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Take for example in aikido, partners are called uke and tori/nage. Uke can not be accurately be called the defender.

This however only works if everyone pronounces the words uke and tori ( used in karate too btw) the same, if they do, it does help understanding and everyone will know what is meant. The problem is when people pronounce them differently ( as passed from person to person like Chinese Whispers) then it's confusing and annoying.
I trained a while back with some Belgian karateka, you would have thought that using the Japanese terms would aid understanding because we'd be on the same hymn sheet but they pronounced the words differently from us and we had to resort to a sort of Franglais and mime.
 

clfsean

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Two thoughts of this from my POV.

First, I've learned & teach in Cantonese (two different dialects). It makes it easy. There's no translation or physical misunderstanding. I say or hear "So Choi" , a so choi happens. I don't need to hear "sweeping roundhouse punch". If I travel & visit another school of the same styles I study... a "so choi" is a "so choi". Probable slight differences, but the heart of the technique is still there. Sure there's a learning curve on the front side, but on the back side it is totally simple & clear. At least it has been in my experiences.

Second, I'm not doing an American martial art. I'm giving it my all to get it right with Chinese martial arts. If I were doing an American martial art, I'd expect to hear American English.
 

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With rare exception we stick with English in my school. I find that my local students relate best in their native tongue and most of my foreign students usually speak some English so we are able to communicate. I myself do not speak Korean so I always feel very awkward when trying to do so in front of others, thus I don't.

Someday I may sit down with Rosetta Stone and start learning Korean, but currently, not in the cards.
 

twendkata71

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In our schools we teach Japanese terminology to remind us of the origins of our art. Also over the years I have trained with several Japanese instructors and if I had not learned the terminology I would have been lost in the class. It is good to learn the culture of a given art and not just the moves. My sensei spent a lot of time in Japan and felt it essential that we learn the language and culture.
 

Andrew Green

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Can anyone shed some light on why teachers of Japanese/Okinawan Arts stress teaching the terms in Japanese? Is it still the norm, or is it changing?

Cultural pride would be my guess. Or among westerners an attempt to use terminology to give a sense of legitimacy and "uniqueness" to what they do. Lots of groups (and cults especially) use terminology that is only for "insiders" to help build a sort of internal group bond. 10th Planet JJ is sort of a modern example of this, but using English words to create a unique set of terms to form the "culture" of the group and make the people in it special.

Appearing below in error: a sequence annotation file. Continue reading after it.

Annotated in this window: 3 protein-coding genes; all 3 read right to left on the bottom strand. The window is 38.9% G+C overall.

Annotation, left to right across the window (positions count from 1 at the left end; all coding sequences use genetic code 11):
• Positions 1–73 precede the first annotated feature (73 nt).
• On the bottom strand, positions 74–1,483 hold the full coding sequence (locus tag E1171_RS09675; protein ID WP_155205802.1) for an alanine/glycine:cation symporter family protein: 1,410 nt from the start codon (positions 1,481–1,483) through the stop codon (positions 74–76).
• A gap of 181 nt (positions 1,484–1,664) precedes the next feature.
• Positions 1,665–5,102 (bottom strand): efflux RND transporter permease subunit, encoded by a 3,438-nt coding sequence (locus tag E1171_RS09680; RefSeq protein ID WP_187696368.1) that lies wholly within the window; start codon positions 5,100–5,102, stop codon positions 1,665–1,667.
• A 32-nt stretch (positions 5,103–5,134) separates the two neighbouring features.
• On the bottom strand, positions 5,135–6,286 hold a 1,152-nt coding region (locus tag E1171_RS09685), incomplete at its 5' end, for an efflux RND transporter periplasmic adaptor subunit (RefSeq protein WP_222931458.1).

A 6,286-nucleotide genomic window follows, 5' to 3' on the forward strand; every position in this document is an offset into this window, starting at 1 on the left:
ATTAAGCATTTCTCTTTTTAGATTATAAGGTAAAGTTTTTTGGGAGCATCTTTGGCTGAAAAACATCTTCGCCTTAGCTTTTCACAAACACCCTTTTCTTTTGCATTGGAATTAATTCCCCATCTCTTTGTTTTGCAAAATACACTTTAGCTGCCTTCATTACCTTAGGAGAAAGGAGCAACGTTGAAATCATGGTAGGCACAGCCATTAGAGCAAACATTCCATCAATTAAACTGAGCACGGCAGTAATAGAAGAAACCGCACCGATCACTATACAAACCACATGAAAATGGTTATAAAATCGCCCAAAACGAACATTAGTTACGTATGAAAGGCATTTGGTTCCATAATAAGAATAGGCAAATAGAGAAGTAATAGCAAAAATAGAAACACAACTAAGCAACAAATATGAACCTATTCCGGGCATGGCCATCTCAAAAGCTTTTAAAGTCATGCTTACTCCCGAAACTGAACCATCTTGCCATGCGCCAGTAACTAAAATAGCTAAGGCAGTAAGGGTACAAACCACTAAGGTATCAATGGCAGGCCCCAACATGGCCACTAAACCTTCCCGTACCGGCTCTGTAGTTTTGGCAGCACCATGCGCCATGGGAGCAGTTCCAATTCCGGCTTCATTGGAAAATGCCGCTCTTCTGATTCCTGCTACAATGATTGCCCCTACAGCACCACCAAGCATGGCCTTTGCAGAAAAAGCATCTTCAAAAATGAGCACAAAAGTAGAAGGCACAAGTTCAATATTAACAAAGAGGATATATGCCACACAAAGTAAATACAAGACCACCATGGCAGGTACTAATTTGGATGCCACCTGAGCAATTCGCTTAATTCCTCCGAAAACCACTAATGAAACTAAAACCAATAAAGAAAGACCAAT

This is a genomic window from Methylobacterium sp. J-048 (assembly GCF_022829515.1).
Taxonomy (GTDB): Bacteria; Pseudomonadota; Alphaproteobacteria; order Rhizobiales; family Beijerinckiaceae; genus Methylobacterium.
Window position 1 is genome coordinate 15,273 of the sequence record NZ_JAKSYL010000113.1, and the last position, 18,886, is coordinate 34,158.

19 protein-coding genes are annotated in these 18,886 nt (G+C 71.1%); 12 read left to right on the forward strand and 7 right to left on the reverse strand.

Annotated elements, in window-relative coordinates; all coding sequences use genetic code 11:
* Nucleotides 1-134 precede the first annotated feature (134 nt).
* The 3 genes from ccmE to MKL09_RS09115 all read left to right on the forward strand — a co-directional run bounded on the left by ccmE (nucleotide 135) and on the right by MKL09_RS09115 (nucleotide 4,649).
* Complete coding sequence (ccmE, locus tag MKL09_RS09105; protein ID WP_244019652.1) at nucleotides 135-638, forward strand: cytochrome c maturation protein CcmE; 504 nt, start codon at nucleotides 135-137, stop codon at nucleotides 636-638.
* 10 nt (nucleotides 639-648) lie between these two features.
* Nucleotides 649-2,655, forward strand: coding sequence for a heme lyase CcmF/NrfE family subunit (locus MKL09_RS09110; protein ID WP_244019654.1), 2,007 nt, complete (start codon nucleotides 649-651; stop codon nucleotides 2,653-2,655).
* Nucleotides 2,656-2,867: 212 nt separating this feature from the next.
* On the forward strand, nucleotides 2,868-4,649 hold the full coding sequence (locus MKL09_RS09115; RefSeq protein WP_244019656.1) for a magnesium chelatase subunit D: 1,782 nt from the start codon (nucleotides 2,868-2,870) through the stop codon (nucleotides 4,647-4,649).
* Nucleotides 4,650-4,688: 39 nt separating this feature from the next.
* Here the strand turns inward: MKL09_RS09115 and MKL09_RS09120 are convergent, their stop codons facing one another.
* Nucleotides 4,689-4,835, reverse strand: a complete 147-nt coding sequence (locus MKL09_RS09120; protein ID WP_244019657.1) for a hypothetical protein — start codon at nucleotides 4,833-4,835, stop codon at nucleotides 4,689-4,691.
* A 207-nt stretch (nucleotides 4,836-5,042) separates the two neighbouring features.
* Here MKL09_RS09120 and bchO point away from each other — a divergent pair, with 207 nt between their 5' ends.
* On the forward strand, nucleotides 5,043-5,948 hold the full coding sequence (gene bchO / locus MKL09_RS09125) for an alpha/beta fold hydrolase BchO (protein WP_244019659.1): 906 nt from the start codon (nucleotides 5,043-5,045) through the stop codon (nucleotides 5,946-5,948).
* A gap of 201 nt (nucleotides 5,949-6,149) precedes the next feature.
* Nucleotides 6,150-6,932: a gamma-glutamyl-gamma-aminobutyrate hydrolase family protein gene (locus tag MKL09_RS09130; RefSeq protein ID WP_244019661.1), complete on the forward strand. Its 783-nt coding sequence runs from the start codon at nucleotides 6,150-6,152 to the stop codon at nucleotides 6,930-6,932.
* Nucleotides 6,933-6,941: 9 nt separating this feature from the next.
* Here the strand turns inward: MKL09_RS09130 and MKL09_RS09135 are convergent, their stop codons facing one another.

Japanese didn't keep the Chinese terms in most cases, the Koreans got rid of the Japanese terms and used Korean.

My personal opinion is it is always better to use the terms that are from the language you teach in. Otherwise it's a game of telephone as to what the meaning of the term actually us and it just ends up with a altered meaning anyways.

Obviously some things can, and probably should keep their names. The name of a kata is the name of a kata, that's fine.

It's things like "Soke" that are on the complete opposite end of the spectrum. Where we have all sorts of people using that term to give themselves legitimacy from it when they are using it in a completely different way then a native speaker would.

It's not limited to Asian arts either... I'm not found of BJJ use of "Professor", which carries a very specific meaning, one that no amount of martial arts knowledge gives you.
 

JR 137

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I think the amount of Japanese spoken (naming techniques and etiquette stuff) is directly related to how far from Japan/Okinawa the head of the school is.

I study Seido Juku, founded by Tadashi Nakamura. Nakamura was born and raised in Japan. His use of terminology, Japanese traditions and culture are integral in our training.

Terminology is taught from day one. At the lower kyu ranks, my teacher says the names of the techniques in Japanese first, then English. For example, he might say "Right foot back, zenkutsu dachi, both hands up; kamaite." Then he'll say (not adding the English words) "...forward leaning stance... get ready."

Then he'll say "right jodan uke, same hand chudan uchi uke, gedan brai, chudan soto uke." He'll immediately follow up with "high block, inside-out block, low block, outside-in block."

Progressing up in rank, it no longer needs to be said in English because everyone knows what it is.

As stupid as it sounds, sometimes the Japanese terms are easier to understand and shorter.

I think the more removed from a native Japanese speaker the system is, the less Japanese will be used.